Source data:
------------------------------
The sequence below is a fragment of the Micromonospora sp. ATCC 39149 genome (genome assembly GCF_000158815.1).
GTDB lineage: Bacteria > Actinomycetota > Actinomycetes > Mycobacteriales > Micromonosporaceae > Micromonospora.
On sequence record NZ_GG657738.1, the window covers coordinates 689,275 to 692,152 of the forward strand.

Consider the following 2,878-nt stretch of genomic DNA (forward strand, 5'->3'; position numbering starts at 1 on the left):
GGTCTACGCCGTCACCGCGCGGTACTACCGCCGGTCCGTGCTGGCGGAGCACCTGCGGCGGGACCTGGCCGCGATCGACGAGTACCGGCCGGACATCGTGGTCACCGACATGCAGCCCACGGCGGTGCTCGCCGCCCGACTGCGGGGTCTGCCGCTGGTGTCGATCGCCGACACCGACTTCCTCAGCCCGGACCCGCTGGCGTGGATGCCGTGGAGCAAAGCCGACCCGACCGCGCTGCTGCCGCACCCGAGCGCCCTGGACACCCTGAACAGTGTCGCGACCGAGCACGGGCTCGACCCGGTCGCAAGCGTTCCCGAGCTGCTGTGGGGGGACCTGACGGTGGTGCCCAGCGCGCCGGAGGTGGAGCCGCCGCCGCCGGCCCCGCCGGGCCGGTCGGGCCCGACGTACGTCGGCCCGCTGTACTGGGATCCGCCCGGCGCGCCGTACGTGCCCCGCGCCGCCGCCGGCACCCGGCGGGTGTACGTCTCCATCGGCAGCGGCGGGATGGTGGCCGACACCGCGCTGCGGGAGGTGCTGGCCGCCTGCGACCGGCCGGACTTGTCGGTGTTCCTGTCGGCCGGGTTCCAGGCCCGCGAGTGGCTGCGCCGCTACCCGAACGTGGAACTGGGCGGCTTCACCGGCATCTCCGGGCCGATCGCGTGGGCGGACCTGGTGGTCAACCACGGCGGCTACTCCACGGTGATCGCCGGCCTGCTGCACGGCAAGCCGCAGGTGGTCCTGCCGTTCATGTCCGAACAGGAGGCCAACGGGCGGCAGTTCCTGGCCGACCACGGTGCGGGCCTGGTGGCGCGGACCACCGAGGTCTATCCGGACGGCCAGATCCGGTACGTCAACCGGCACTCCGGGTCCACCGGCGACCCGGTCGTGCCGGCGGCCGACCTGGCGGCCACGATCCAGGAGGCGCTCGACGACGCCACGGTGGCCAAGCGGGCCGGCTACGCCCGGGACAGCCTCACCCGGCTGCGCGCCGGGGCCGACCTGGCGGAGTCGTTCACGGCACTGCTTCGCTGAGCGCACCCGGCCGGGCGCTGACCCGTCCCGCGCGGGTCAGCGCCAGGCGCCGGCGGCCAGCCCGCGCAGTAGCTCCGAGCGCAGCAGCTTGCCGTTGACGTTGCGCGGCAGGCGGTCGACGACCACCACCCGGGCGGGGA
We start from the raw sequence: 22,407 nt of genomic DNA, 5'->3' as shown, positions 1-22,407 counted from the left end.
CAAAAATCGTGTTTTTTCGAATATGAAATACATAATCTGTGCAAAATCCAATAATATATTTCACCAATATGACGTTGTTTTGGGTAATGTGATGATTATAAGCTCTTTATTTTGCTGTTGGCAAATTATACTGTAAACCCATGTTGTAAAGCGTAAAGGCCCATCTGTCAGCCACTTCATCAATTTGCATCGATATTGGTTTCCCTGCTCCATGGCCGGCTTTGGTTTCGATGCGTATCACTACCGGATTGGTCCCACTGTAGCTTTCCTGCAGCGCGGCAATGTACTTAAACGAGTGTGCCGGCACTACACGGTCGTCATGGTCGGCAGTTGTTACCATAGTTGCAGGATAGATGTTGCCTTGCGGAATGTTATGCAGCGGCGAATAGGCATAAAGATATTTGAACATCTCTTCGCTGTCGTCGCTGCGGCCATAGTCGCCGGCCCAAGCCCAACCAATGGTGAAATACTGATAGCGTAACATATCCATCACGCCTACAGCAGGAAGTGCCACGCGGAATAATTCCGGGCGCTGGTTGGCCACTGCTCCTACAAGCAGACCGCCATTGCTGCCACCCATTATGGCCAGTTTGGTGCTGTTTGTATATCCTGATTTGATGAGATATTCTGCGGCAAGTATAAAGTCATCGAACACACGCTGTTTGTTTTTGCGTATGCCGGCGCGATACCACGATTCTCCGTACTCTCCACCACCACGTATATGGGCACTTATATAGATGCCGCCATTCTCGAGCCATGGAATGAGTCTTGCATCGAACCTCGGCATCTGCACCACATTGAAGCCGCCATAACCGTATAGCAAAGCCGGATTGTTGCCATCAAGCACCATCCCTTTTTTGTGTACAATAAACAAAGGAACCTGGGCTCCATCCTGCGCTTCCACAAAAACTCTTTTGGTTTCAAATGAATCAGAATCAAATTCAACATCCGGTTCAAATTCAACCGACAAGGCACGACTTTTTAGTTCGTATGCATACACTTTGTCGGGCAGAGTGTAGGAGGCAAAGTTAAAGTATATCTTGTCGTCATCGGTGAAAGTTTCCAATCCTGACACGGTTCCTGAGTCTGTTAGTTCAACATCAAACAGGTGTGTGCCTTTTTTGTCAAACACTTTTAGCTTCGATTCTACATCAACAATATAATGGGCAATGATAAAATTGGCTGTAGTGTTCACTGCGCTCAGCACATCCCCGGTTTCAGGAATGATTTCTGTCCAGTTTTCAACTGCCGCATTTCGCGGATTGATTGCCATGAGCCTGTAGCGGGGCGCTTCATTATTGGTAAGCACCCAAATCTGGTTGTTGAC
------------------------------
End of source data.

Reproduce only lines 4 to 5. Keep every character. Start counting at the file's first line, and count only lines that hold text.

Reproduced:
Consider the following 2,878-nt stretch of genomic DNA (forward strand, 5'->3'; position numbering starts at 1 on the left):
GGTCTACGCCGTCACCGCGCGGTACTACCGCCGGTCCGTGCTGGCGGAGCACCTGCGGCGGGACCTGGCCGCGATCGACGAGTACCGGCCGGACATCGTGGTCACCGACATGCAGCCCACGGCGGTGCTCGCCGCCCGACTGCGGGGTCTGCCGCTGGTGTCGATCGCCGACACCGACTTCCTCAGCCCGGACCCGCTGGCGTGGATGCCGTGGAGCAAAGCCGACCCGACCGCGCTGCTGCCGCACCCGAGCGCCCTGGACACCCTGAACAGTGTCGCGACCGAGCACGGGCTCGACCCGGTCGCAAGCGTTCCCGAGCTGCTGTGGGGGGACCTGACGGTGGTGCCCAGCGCGCCGGAGGTGGAGCCGCCGCCGCCGGCCCCGCCGGGCCGGTCGGGCCCGACGTACGTCGGCCCGCTGTACTGGGATCCGCCCGGCGCGCCGTACGTGCCCCGCGCCGCCGCCGGCACCCGGCGGGTGTACGTCTCCATCGGCAGCGGCGGGATGGTGGCCGACACCGCGCTGCGGGAGGTGCTGGCCGCCTGCGACCGGCCGGACTTGTCGGTGTTCCTGTCGGCCGGGTTCCAGGCCCGCGAGTGGCTGCGCCGCTACCCGAACGTGGAACTGGGCGGCTTCACCGGCATCTCCGGGCCGATCGCGTGGGCGGACCTGGTGGTCAACCACGGCGGCTACTCCACGGTGATCGCCGGCCTGCTGCACGGCAAGCCGCAGGTGGTCCTGCCGTTCATGTCCGAACAGGAGGCCAACGGGCGGCAGTTCCTGGCCGACCACGGTGCGGGCCTGGTGGCGCGGACCACCGAGGTCTATCCGGACGGCCAGATCCGGTACGTCAACCGGCACTCCGGGTCCACCGGCGACCCGGTCGTGCCGGCGGCCGACCTGGCGGCCACGATCCAGGAGGCGCTCGACGACGCCACGGTGGCCAAGCGGGCCGGCTACGCCCGGGACAGCCTCACCCGGCTGCGCGCCGGGGCCGACCTGGCGGAGTCGTTCACGGCACTGCTTCGCTGAGCGCACCCGGCCGGGCGCTGACCCGTCCCGCGCGGGTCAGCGCCAGGCGCCGGCGGCCAGCCCGCGCAGTAGCTCCGAGCGCAGCAGCTTGCCGTTGACGTTGCGCGGCAGGCGGTCGACGACCACCACCCGGGCGGGGA